The average PCL-R scores for men and women in prisons are 22 and 19, respectively. About 15 percent of male offenders and 10 percent of female offenders score 30 or more.
Among psychopaths who kill, a thrill-seeking temperament and sadistic interests form a toxic brew, Porter says. Famous sexual murderers such as Ted Bundy and Albert DeSalvo, who was known as the Boston Strangler, targeted a wide array of victims to fend off boredom, he says.
Psychopaths plan murders with special care because the stakes are so high, Porter argues. Even their impulsive, nonhomicidal offenses, such as robberies and assaults, reflect not an inability to control behavior so much as a lack of interest in controlling it, he suggests.
In interviews with 50 additional men imprisoned for murder, Porter found that psychopaths not only committed the bulk of premeditated homicides but also tried to explain them away as being provoked by others. The men often failed to mention incriminating details contained in police records.
Psychopathic murderers contacted by Porter preferred “hands-on” weapons, such as knives, rather than guns, and they often applied torture, mutilation, or other forms of extreme violence to their victims.
Not all psychopaths resort to violence, however. Highly intelligent people with psychopathic personalities find fertile, nonviolent opportunities in conning and manipulating others, in Porter’s view.
There’s currently a bull market in corporate psychopaths, according to psychologist Paul Babiak of HRBackOffice, an industrial-consulting firm in Hopewell Junction, N.Y. Organizations undergoing major changes, such as downsizing or mergers, provide a chaotic atmosphere that savvy psychopaths exploit, Babiak holds. They cozy up to a firm’s power brokers, manipulate coworkers, and intimidate underlings on their way up the corporate ladder, stealing everything possible along the way.
In today’s rapidly changing business world, “increased corporate rewards for risk taking and nonconformity can offer the psychopath faster career movement than before,” Babiak says.
While looming as public threats, psychopaths also stand as scientific mysteries.
Evolutionary psychologists regard psychopathy as an inherited personality style that has evolved because glib, deceitful individuals—as a minority within a larger population of trusting folk—often reproduce with much success.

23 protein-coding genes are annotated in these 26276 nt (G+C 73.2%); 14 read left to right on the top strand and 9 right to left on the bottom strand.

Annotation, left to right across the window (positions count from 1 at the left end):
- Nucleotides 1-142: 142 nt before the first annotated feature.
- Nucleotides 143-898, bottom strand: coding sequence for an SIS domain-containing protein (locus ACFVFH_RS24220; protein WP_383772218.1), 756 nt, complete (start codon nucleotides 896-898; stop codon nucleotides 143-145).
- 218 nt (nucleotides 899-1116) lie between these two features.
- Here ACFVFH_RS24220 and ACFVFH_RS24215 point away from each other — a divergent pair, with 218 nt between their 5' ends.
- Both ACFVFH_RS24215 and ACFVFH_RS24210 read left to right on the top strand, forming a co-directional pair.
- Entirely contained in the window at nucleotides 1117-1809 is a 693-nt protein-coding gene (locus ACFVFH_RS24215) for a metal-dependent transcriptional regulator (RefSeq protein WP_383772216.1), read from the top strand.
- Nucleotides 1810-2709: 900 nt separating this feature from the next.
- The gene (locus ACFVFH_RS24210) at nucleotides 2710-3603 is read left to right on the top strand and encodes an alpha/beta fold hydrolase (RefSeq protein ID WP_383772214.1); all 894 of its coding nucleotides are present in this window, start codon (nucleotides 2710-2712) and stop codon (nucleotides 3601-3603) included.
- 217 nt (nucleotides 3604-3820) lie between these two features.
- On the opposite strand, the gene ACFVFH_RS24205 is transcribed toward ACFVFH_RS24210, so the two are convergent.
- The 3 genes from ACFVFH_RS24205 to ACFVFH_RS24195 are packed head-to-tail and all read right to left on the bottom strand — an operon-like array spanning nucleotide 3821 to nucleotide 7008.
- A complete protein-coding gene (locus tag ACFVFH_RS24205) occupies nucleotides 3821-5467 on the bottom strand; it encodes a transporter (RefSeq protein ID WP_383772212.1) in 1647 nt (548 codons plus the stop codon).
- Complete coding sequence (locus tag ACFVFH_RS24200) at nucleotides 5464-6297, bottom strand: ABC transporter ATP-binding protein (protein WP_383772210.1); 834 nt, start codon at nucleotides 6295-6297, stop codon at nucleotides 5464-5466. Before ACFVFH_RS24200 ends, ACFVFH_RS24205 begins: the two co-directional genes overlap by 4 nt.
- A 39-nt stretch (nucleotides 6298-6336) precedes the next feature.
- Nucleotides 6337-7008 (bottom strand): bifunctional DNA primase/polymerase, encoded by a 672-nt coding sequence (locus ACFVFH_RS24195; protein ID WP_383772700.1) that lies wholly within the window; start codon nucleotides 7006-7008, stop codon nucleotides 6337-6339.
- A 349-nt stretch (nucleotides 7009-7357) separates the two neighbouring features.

Other investigators, such as neuroscientist R.J.R. Blair of the National Institute of Mental Health (NIMH) in Bethesda, Md., regard psychopathy as the result of a still-unspecified genetic disorder. The inherited defect interferes with the workings of the brain’s emotion system, which is centered in the amygdala, a structure especially concerned with perceiving dangerous situations.
People with psychopathy don’t modify behaviors for which they’re punished and don’t learn to avoid actions that harm others, Blair proposes in the September Cognition. As a result, they fail to develop a moral sense, in his view.
Blair’s theory fits with previous observations that psychopaths have difficulty learning to avoid punishments, show weak physiological responses to threats, and don’t often recognize sadness or fear in others.
Newman takes a different approach. He views psychopathic personalities as the product of an attention deficit. Psychopaths focus well on their explicit goals but ignore incidental information that provides perspective and guides behavior, Newman holds. Most other people, as they take action, unconsciously consult such information, for instance, rules of conduct in social settings and nonverbal signs of discomfort in those around them.
Furthermore, because psychopaths ignore peripheral information that provides context and meaning to daily situations, Newman argues, they don’t appreciate music, art, or other endeavors that require depth of feeling.
In one set of studies that Newman directed, psychopathic and nonpsychopathic prisoners viewed a series of mislabeled images, such as a drawing of a pig along with the word dog. Nonpsychopathic participants found these images confusing, taking considerable time to name the objects and read the labels. Psychopathic volunteers completed these tasks much more quickly and barely noticed the discrepancies between images and labels.
Newman suspects that this narrowing of attention in psychopaths jams their mental radar for discerning other people’s emotional reactions. In a study slated to appear in the August Psychological Science, he and his coworkers report examining people who had either a low or a high level of anxiety but weren’t psychopaths. Study participants who exhibited an almost anxietyfree personality, which is one characteristic of psychopaths, showed no startle response—as measured by pronounced eye-blinks—to sudden noises that clearly surprised high-anxiety volunteers. In other words, the Wisconsin psychologist concludes, psychopaths and others who rarely or never feel anxious simply don’t notice disturbing events or potential dangers in their surroundings and thus don’t stop to consider them.
Unburdened by anxiety, “psychopaths respond to whims,” Newman says. “This condition gets superimposed on a person’s other characteristics, so a psychopath who is predisposed to violence will be violent on a whim.”